Tuesday, July 3, 2018

Running JRuby on the Graal JIT

Hello, friends! Long time no blog!

I'm still here hacking away on JRuby for the benefit of Rubyists everywhere, usually slogging through compatibility fixes and new Ruby features. However with the release of JRuby 9.2, we've caught up to Ruby 2.5 (the current release) and I'm spending a little time on performance.

I thought today would be a good opportunity to show you how to start exploring some next-generation JRuby performance by running on top of the Graal JIT.


The Graal JIT is a project that grew out of a Sun Microsystem Labs project called MaxineVM. Maxine was an attempt to implement a JVM entirely in Java...via various specialized Java dialects, annotations, and compilation strategies. Graal is the latest iteration of the JIT work done for Maxine, and provides an optimizing JVM JIT implemented entirely in Java. Maxine only lives on as a research project, but Graal is rapidly shaping up to become the preferred JIT in OpenJDK.

The majority of optimizations that Graal does to code are no different from the "classic" OpenJDK JIT, Hotspot's "C2" compiler. You get all the usual dead code, loop unrolling, method inlining, branch profiling, and so on. However Graal goes beyond Hotspot in a few key ways. Most interesting to JRuby (and other dynamic languages) is the fact that Graal finally brings good Escape Analysis to the JVM.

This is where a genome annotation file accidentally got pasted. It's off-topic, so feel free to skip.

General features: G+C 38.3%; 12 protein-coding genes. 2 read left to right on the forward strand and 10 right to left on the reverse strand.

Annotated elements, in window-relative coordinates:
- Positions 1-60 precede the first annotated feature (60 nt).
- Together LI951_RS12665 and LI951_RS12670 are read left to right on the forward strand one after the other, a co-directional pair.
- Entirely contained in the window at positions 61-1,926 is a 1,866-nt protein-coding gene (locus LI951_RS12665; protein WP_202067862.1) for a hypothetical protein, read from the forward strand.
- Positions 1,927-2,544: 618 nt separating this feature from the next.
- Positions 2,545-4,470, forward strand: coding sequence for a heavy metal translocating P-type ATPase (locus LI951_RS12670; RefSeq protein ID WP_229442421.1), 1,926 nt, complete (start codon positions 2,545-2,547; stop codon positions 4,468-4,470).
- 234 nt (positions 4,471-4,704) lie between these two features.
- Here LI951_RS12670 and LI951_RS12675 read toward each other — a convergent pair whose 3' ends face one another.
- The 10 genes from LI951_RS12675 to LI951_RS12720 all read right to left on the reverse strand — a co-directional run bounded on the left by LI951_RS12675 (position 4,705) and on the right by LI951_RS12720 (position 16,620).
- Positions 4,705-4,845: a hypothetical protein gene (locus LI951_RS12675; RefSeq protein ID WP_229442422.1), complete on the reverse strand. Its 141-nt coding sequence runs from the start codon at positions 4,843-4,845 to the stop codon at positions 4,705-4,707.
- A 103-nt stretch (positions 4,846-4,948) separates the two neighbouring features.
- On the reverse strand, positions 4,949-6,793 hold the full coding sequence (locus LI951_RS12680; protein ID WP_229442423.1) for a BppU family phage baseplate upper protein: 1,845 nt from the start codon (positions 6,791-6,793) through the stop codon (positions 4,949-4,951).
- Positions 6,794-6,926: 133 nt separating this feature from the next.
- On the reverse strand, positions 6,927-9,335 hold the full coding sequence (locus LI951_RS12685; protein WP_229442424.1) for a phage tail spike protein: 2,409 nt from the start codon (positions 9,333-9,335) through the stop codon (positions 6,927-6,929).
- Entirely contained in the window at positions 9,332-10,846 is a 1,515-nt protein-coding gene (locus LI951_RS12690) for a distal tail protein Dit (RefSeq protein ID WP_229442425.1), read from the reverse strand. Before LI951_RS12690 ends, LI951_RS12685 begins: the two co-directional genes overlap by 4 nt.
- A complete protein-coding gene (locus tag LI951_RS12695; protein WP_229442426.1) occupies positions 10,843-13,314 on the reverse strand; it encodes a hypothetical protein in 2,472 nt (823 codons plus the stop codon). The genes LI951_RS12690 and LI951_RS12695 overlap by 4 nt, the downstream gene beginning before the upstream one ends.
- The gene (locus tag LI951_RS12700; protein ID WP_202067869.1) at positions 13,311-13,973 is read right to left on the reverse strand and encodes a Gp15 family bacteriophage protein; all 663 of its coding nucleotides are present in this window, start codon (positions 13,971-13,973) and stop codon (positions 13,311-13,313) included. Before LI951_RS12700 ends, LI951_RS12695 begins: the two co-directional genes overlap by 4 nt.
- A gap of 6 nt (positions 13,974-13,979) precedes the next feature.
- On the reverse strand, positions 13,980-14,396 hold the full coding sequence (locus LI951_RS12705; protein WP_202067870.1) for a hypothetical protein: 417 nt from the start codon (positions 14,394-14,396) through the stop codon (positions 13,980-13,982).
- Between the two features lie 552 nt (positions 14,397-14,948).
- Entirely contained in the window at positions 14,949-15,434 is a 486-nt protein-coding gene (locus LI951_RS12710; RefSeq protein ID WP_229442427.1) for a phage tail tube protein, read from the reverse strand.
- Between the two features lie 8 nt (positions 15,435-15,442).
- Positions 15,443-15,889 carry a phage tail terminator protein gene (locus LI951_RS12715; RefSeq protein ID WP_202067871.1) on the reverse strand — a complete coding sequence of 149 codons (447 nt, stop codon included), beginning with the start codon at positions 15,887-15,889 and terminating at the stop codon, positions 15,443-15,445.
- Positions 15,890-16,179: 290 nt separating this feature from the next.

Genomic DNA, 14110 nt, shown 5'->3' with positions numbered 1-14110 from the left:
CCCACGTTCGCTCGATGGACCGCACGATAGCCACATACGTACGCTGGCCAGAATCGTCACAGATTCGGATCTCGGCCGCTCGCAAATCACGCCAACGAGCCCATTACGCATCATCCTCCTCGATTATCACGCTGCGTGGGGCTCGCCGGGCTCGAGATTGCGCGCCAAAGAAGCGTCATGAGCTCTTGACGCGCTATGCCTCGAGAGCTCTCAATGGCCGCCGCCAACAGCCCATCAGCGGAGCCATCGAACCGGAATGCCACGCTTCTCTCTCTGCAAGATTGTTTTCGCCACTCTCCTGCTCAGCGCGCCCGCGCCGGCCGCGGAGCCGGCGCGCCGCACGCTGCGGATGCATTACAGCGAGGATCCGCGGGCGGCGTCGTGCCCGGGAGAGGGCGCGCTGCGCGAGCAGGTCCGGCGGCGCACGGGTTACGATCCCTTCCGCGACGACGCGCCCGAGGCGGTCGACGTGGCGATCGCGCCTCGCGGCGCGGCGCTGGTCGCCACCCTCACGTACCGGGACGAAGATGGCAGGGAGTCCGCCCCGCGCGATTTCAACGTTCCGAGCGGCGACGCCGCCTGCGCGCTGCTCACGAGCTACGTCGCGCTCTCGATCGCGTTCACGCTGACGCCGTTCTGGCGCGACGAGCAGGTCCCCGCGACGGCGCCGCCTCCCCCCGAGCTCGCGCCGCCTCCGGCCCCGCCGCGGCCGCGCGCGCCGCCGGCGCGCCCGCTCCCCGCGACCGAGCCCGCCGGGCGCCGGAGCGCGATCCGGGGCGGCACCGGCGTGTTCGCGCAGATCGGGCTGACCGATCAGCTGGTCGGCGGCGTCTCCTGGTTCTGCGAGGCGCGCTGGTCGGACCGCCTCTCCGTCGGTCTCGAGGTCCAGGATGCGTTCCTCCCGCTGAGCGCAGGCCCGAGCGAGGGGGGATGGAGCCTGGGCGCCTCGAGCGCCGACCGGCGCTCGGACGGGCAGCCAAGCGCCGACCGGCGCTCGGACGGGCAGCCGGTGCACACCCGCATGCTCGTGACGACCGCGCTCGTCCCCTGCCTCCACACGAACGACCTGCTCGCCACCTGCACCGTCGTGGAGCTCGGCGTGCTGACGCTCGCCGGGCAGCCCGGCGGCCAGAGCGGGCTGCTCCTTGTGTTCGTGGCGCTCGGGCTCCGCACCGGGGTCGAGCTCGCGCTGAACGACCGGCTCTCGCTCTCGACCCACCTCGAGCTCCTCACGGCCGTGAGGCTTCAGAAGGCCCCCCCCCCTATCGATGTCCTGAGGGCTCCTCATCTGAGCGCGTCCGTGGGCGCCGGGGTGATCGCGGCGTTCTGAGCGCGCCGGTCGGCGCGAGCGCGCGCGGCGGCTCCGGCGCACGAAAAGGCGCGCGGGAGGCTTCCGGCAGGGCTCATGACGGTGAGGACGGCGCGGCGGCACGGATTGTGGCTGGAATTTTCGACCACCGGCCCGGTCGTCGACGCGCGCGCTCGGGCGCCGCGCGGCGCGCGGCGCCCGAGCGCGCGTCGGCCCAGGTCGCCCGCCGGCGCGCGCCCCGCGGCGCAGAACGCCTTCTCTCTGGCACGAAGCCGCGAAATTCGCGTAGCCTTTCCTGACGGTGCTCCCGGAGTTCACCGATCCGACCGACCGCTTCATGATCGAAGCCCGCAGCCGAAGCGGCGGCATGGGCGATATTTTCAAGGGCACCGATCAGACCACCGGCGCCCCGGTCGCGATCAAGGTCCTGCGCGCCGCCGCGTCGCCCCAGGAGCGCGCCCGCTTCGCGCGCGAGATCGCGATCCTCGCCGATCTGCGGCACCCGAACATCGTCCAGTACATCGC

Escape Analysis

The biggest gains JRuby sees running on Graal are from Escape Analysis (EA). The basic idea behind escape analysis goes like this: if you allocate an object, use it and its contents, and then abandon that object all within the same thread-local piece of code (i.e. not storing that object in a globally-visible location) then there's no reason to allocate the object. Think about this in terms of Java's autoboxing or varargs: if you box arguments or numbers, pass them to a method, and then unbox them again...the intermediate box was not really necessary.

The basic idea of EA is not complicated to understand, but implementing well can be devilishly hard. For example, the Hotspot JIT has had a form of escape analysis for years, optional in Java 7 and I believe turned on by default during Java 8 maintenance releases. However this EA was very limited...if any wrapper object was used across a branch (even a simple if/else) or if it might under any circumstance leave the compiled code being optimized, it would be forced to allocate every time.

The Graal EA improves on this with a technique called Partial Escape Analysis (PEA). In PEA, branches and loops do not interfere with the process of eliminating objects because all paths are considered. In addition, if there are boxed values eventually passed out of the compiled code, their allocation can be deferred until needed.

JRuby on Graal

By now you've likely heard about TruffleRuby, a Graal-based Ruby implementation that uses the Truffle framework for implementing all core language features and classes. Truffle provides many cool features for specializing data structures and making sure code inlines, but many of the optimizations TR users see is due to Graal doing such a great job of eliminating transient objects.

And because Graal is also open source and available in Java 10 and higher, JRuby can see some of those benefits!